C: Sixth form courses


1. Define the resistance to A -level Classics

If pupils have become sufficiently inspired by the ancient world by GCSE, the usual problem is fear that a Classical subject at A-level will preclude or limit a university place, particularly in the sciences. Present them with the facts about which universities accept candidates for science degrees with a maximum of two science A-levels.3 As a result of distributing this information, although only two pupils had taken A-level at my school in twenty years, there are now four Latinists in upper sixth and two in the lower sixth, all of whom are studying only sciences alongside Latin!


2. Explore the possibility of introducing GCSE Latin

MEG, for example, offers a course without any set books. (This is no longer true; a verse set text is compulsary in OCR - Editor)This is a great advantage for pupils who are heavily laden with A level revision at the end of the two years.


Positive points for Latin in general

Modern language teaching now includes only the minimum linguistic structures necessary to achieve the goal of communicative correctness; foreign literature is even optional at A-level. Leaving aside the prescriptions of the National Curriculum until they are implemented, generally, current English teaching bypasses grammar, punctuation and spelling and, at GCSE, often concentrates on lesser-known twentieth century literature. As a result, pupils gasp in delight that with Latin at last they are learning a language which they can get their teeth into; and they are discovering a great deal about English and French which no-one had hitherto thought worth telling them! Latin literature is frequently appreciated because of the wide variety of genres met, even at GCSE, let alone A level. Modern languages cannot begin to compete with that.

One of the brightest pupils I have ever taught told me that, after four years of Middle School French, she sincerely believed that foreign languages had only the present tense until she started Latin and encountered the present, perfect and imperfect within the first three weeks! Implicitly or explicitly, Latin can capitalise on these trends in language teaching, especially when comment is being initiated by the pupils themselves.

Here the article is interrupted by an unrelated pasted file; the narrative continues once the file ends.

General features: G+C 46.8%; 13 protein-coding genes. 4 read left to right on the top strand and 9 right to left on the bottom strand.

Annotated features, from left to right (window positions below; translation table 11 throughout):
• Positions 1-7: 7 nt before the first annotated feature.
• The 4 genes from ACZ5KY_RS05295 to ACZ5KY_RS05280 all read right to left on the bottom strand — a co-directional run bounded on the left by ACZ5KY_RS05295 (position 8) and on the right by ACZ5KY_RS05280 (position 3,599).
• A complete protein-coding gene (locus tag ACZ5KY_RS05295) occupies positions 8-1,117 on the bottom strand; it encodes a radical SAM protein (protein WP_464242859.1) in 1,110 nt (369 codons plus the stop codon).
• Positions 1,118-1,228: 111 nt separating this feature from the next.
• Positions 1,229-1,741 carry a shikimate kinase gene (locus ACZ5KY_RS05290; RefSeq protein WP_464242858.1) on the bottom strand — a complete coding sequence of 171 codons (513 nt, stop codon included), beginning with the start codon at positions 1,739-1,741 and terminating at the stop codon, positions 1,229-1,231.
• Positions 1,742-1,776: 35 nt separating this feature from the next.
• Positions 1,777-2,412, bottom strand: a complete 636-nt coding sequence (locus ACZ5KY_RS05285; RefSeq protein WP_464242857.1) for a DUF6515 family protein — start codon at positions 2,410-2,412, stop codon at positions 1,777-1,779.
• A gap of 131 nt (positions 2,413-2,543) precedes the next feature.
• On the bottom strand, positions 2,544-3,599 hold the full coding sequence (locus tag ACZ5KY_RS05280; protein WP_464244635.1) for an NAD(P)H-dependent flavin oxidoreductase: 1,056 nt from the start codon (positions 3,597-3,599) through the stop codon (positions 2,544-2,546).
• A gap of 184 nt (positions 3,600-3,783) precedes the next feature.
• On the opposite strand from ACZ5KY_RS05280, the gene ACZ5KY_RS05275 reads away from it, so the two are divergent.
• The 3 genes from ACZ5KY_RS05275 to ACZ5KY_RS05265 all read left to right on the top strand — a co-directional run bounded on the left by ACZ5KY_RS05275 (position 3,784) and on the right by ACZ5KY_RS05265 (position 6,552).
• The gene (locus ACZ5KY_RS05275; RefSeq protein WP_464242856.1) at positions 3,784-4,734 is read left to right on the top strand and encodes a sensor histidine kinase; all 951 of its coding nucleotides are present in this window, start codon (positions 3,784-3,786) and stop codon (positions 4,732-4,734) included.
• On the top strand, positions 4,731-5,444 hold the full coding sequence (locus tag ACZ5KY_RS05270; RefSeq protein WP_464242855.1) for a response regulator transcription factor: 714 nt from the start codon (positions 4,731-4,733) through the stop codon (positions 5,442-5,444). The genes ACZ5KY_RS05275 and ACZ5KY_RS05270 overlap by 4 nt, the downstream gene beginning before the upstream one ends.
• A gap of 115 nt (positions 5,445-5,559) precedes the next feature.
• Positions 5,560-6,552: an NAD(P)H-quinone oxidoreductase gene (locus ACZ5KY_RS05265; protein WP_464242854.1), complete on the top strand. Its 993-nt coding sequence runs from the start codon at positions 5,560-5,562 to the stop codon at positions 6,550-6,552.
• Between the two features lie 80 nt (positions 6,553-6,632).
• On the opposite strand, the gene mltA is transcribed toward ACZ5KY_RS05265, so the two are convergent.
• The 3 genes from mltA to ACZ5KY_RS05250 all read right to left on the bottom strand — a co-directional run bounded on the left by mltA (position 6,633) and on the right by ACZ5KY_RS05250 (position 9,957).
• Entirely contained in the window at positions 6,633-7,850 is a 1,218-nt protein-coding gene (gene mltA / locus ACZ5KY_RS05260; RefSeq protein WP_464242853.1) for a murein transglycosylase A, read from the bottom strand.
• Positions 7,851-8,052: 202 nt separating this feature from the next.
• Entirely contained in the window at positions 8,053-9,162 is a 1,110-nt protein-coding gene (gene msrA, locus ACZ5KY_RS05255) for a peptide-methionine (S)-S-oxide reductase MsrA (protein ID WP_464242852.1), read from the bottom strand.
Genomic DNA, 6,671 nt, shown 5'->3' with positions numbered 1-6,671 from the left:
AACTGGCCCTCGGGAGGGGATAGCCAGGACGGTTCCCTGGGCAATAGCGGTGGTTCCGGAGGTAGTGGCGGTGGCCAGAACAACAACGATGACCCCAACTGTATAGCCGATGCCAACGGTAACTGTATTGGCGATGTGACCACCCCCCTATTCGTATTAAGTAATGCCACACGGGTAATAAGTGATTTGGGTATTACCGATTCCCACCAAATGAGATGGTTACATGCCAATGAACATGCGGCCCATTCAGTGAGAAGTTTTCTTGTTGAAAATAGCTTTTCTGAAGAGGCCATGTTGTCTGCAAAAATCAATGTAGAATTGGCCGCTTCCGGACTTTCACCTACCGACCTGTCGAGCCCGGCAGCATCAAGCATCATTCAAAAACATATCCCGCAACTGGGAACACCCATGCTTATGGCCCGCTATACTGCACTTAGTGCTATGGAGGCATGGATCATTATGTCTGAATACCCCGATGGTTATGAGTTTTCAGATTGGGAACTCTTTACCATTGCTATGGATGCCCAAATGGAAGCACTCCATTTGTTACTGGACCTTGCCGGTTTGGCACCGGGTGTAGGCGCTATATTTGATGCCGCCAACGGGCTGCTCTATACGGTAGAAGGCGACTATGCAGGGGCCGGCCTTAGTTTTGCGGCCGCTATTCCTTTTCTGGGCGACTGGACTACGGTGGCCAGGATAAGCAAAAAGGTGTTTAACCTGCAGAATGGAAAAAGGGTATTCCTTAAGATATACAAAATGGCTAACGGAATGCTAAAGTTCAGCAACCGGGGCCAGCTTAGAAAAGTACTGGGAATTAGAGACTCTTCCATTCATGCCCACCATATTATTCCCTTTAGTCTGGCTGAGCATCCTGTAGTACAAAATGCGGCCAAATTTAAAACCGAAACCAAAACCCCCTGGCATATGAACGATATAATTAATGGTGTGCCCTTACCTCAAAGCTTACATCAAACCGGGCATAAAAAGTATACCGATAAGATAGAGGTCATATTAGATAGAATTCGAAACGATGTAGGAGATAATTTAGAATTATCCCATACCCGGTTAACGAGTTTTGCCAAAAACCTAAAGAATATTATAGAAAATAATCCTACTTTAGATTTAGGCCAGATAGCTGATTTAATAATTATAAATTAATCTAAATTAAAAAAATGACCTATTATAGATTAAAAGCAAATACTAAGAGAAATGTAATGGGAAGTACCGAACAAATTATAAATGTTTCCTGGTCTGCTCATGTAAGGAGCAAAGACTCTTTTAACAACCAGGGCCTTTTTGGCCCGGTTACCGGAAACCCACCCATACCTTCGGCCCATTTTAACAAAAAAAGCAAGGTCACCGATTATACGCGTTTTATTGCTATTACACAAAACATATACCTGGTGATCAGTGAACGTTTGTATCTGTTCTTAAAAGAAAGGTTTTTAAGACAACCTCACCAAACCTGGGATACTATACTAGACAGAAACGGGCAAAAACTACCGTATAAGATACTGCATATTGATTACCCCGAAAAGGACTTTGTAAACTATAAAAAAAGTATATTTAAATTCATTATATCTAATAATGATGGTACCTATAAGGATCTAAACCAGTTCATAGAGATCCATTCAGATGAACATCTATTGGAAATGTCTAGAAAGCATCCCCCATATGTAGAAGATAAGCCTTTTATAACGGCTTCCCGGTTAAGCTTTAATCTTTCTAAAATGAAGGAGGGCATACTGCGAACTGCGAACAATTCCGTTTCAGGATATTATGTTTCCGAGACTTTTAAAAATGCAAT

Self-assessment

Regular appraisal of the classroom 'vibes' is important to the marketing process: has the class gelled as a group? Have the class and I established a warm rapport? How many of the pupils are really coping with the language so far? Is the atmosphere in most lessons one of enthusiastic anticipation? Is the subject-matter, rather than what they did last night, really engaging the minds of the class? What remedial steps can or need to be taken? Final crunch test: has the class ever regretted the bell ringing at the end of Latin?


Extracurricular activities


Trips

From a marketable point of view, trips to Roman sites or museums put Latin on a par with fieldwork in the humanities and sciences, trips abroad match the glamour of foreign exchanges and visits to Roman and Greek plays compare favourably with theatre trips run by English and drama departments. Such a variety of excursions is another bonus for Latin.

Also, in many state schools, at least, the pressures of fulfilling the Education Reform Act have sapped the energy of staff to such an extent that there has been a great curtailment of extracurricular activities. My pupils not infrequently remark: 'We never go anywhere except on Latin trips.' The effort involved in organising trips of all kinds is therefore well worthwhile.